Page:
Art Fund has announced the five venues shortlisted for this year’s £100,000 Museum of the Year prize, with the winner set to be revealed on 3 July 2019.
The typically eclectic selection includes Nottingham Contemporary art gallery, which opened to the public in 2009, and V&A Dundee, Scotland’s first dedicated design museum which launched to a fanfare of international publicity in September 2018.
The other shortlisted museums are HMS Caroline in Belfast, Oxford’s Pitt Rivers Museum, and St Fagans National Museum of History, near Cardiff.
The members of this year’s judging panel, chaired by Art Fund director Stephen Deuchar, are: David Batchelor, artist; Brenda Emmanus, broadcaster and journalist; Bridget McConnell, chief executive, Glasgow Life; and Bill Sherman, director, Warburg Institute. The judges will together visit each of the finalists to help decide the winner.
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Deuchar commented: “Despite (or perhaps because of) the complex environment of our times, the UK’s museums continue to challenge and inspire. The five shortlisted museums have each offered outstanding and different approaches to the vital task of engaging with the widest public in new and adventurous ways. We congratulate all those who are on the shortlist and encourage everyone to go and visit them.”
Nottingham Contemporary, led by director Sam Thorne since 2016, has been recognised for its innovative and influential programming and its the introduction of virtual reality tours of exhibitions which have allowed online visitors to experience shows.
During 2018, the gallery’s educational programmes aimed at families, pupils, teachers and women in difficult circumstances have increased participation within these groups by 25%.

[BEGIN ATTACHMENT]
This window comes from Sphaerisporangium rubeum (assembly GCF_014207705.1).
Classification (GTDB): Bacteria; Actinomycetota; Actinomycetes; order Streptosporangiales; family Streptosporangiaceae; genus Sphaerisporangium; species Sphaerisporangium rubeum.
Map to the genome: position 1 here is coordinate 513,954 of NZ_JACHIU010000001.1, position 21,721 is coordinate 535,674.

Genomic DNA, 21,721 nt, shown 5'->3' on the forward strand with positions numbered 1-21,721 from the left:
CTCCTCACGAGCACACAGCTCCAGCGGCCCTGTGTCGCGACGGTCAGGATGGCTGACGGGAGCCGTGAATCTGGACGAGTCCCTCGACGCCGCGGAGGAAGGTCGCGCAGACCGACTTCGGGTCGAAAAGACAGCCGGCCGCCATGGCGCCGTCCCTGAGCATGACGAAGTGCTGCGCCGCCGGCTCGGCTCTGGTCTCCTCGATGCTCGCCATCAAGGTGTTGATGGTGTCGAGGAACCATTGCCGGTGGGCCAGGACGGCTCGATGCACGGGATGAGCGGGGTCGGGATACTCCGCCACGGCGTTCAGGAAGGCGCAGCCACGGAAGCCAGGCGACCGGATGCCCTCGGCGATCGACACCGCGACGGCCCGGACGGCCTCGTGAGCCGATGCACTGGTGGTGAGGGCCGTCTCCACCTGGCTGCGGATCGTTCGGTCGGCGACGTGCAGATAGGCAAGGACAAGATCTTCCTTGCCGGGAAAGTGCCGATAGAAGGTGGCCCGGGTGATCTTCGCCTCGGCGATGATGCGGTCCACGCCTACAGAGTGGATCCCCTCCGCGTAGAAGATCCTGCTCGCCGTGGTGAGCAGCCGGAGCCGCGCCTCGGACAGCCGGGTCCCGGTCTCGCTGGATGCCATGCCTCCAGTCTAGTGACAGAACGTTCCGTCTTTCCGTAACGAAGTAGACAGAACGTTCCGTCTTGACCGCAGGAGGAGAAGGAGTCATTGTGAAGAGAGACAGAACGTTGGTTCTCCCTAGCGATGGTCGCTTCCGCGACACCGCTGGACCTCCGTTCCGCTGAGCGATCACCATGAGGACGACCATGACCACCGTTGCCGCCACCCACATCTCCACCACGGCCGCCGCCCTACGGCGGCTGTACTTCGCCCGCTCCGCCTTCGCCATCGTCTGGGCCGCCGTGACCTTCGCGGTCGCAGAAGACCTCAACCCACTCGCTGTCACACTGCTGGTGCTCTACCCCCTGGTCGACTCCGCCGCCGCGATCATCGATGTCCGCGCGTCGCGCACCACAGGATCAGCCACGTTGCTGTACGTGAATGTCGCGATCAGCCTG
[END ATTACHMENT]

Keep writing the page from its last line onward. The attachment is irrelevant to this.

Since opening last September, the Kengo Kuma-designed V&A Dundee has attracted more than half a million visitors to Dundee’s waterfront.
In Belfast, the £20 million project to restore HMS Caroline – the last remaining British light cruiser ship from the first world war – was completed in 2018.
Situated near Cardiff, St Fagans National Museum of History explores the history and culture of Wales and in 2018 opened new galleries and workshop spaces after a £30 million redevelopment.
Oxford’s venerable Pitt Rivers Museum, meanwhile, has been recognised for a series of programmes in 2018 addressing issues around its collection’s colonial past, as well as its work with refugees and the ‘No Binaries’ programme which encouraged queer responses to its collection. In 2018 it attracted a record-breaking 502,000 visitors.
1. Nottingham Contemporary. Photo: Marc Atkins; Courtesy: Art Fund
2. V&A Dundee. Photo: Marc Atkins; Courtesy: Art Fund
3. HMS Caroline, Belfast. Photo: Marc Atkins; Courtesy: Art Fund
4. St Fagans National Museum of History. Photo: Marc Atkins; Courtesy: Art Fund
5. Pitts Rivers Museum. Photo: Marc Atkins; Courtesy: Art Fund
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